The Heart Failure Association of India in association with HF Association of European Society of Cardiology (ESC) collaborated with Apollo Heart Institutes, Chennai organized the 3rd annual conference on Heart Failure
With growing number of heart related ailments in younger population, heart disease is emerging as the number one cause of death among Indians. There is a huge unmet need for managing heart failure in India and the prevalence of heart failure is estimated to be around 4 to 5 million. Heart disease is a growing epidemic in India. However, continuous advancements in treatment, surgical devices, drugs and effective cardiac transplantation methods have been changing the scenario in dealing with heart patients.
Highlighting the care provided for heart patients, Dr Prathap C Reddy, Chairman, Apollo Hospitals Group said, “Heart problems also affect other organs which makes it challenging for a single physician to provide comprehensive care. It is of utmost importance for doctors in other specialties to know about heart failure and administer essential treatments concerning multiple organs.”
Heart Failure is fast becoming a staggering public health burden. India is the capital of diabetes & coronary disease across the world, both of which are causes of heart failure. “A failing heart affects all other organs too. No longer is heart failure manageable by a single doctor, making Multi-Disciplinary approach a necessity. Our interdisciplinary team of doctors include cardiologists, cardiac surgeons, anaesthetists, intensivists, pulmonologists, nephrologists, gastroenterologists, endocrinologists, immunologists and infectious disease specialists. This has led to delivering a very high level of care to our patients, of whom a large number are very young.” says Dr. Sunder T, Senior Cardiothoracic & Heart-Lung Transplant Surgeon, Apollo Hospitals.
The risk factors of heart diseases include other physical conditions such as blood pressure, diabetes, kidney related ailments and so on. “A healthcare service doesn’t limit to just completing the heart transplant or surgery successfully, but it also involves post-surgery care and rehabilitation. This involves proper diet regime, psychological counselling and a constant check on organ functions. We have been achieving this through our Multi-Specialty services and will continue to improve this in a cost-effective manner. Such comprehensive care was not available 10 years ago, but with developments in healthcare, we are able to provide interdisciplinary services. Access to such healthcare is improving and will continue to improve in the coming years,” he added.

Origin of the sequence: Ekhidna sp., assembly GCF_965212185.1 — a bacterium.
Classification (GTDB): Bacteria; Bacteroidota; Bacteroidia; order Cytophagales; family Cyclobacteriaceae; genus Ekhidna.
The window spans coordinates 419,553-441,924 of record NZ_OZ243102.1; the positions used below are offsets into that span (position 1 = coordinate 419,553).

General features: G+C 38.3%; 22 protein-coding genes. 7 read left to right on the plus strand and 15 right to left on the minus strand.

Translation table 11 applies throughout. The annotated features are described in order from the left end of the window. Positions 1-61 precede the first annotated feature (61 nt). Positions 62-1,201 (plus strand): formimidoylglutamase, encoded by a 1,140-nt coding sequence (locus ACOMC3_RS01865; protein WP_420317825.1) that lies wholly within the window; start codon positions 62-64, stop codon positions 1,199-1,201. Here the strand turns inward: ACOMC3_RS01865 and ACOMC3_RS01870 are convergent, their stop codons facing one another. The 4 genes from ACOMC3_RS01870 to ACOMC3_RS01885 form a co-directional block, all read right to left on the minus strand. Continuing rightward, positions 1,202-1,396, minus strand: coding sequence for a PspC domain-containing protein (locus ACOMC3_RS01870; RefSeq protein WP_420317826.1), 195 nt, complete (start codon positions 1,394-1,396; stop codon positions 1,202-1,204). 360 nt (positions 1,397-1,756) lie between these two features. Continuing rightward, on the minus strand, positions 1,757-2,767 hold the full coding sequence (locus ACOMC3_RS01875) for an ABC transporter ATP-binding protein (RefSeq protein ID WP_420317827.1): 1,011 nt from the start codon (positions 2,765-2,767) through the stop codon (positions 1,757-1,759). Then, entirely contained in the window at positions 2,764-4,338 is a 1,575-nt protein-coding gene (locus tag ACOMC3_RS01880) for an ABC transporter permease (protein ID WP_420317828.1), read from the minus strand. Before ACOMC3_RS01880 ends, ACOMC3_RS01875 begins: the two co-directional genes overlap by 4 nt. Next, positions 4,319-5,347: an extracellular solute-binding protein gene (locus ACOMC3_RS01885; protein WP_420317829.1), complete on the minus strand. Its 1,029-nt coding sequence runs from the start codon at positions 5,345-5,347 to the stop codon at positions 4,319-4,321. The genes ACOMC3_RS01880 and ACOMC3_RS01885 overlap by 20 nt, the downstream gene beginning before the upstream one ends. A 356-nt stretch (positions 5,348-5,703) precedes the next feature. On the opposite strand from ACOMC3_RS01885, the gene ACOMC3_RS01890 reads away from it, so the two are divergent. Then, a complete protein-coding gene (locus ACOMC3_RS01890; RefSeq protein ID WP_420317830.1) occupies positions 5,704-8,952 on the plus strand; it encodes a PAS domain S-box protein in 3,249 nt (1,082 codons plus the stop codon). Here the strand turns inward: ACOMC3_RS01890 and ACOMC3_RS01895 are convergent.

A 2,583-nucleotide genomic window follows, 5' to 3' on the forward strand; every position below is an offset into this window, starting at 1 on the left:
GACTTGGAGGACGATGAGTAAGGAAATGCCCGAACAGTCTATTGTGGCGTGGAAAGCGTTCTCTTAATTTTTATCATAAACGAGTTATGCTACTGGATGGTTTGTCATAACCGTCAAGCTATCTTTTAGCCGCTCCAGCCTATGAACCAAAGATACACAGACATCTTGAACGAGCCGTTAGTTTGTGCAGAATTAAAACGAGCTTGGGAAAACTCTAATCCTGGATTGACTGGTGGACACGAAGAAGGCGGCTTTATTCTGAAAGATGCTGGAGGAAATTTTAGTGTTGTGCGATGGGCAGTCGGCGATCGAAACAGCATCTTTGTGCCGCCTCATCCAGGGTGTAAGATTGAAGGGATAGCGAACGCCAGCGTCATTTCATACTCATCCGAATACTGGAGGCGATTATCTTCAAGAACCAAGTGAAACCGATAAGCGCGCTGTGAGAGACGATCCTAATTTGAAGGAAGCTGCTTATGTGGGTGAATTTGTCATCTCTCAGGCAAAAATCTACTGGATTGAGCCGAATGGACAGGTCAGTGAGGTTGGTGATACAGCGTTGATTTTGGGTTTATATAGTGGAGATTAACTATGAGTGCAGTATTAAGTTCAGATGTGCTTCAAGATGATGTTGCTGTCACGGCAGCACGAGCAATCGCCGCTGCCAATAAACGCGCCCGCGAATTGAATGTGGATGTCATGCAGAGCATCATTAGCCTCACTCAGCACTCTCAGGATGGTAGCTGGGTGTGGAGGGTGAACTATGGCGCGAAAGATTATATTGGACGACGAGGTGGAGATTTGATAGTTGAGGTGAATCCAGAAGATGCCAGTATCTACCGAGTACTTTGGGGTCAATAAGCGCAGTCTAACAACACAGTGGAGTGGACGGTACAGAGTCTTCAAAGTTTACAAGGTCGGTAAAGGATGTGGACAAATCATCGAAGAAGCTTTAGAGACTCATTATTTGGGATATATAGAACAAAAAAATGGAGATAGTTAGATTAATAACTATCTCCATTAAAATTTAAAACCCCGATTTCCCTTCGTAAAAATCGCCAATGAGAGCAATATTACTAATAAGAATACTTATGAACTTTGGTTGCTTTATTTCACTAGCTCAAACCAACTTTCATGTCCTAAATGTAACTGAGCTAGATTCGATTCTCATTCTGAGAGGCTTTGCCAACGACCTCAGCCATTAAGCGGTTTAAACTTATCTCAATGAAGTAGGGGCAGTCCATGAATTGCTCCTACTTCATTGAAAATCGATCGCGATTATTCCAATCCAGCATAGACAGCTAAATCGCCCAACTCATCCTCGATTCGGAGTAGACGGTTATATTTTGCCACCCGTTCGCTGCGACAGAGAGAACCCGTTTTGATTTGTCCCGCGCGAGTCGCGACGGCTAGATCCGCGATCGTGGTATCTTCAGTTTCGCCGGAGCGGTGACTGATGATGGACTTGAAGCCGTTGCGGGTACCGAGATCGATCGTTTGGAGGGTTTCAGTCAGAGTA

There is an increasing number of heart transplants in Tamil Nadu since 2008. With improved technology, equipments and infrastructural developments, organ donation for transplants across states, has become more effective. On multi-organ transplants, Dr Sunder says, “Heart Failure by its inability to pump blood eventually affects all organs in the body – notably the lungs, kidneys and the liver. In advanced cases, performing a heart transplant alone will not suffice and combined transplants of heart , lung, kidney or liver may be needed.”
Apollo Hospitals, Chennai has performed the largest number of multi-organ transplants – combined heart-lung, combined heart-liver and combined heart-lung-kidney transplants in India. “The multi-disciplinary team has looked into ways to contain costs without compromising on patient safety and we would be happy to deliver the same standards of care to patients with heart failure who come under government schemes so that the poor people will be benefited” he added.
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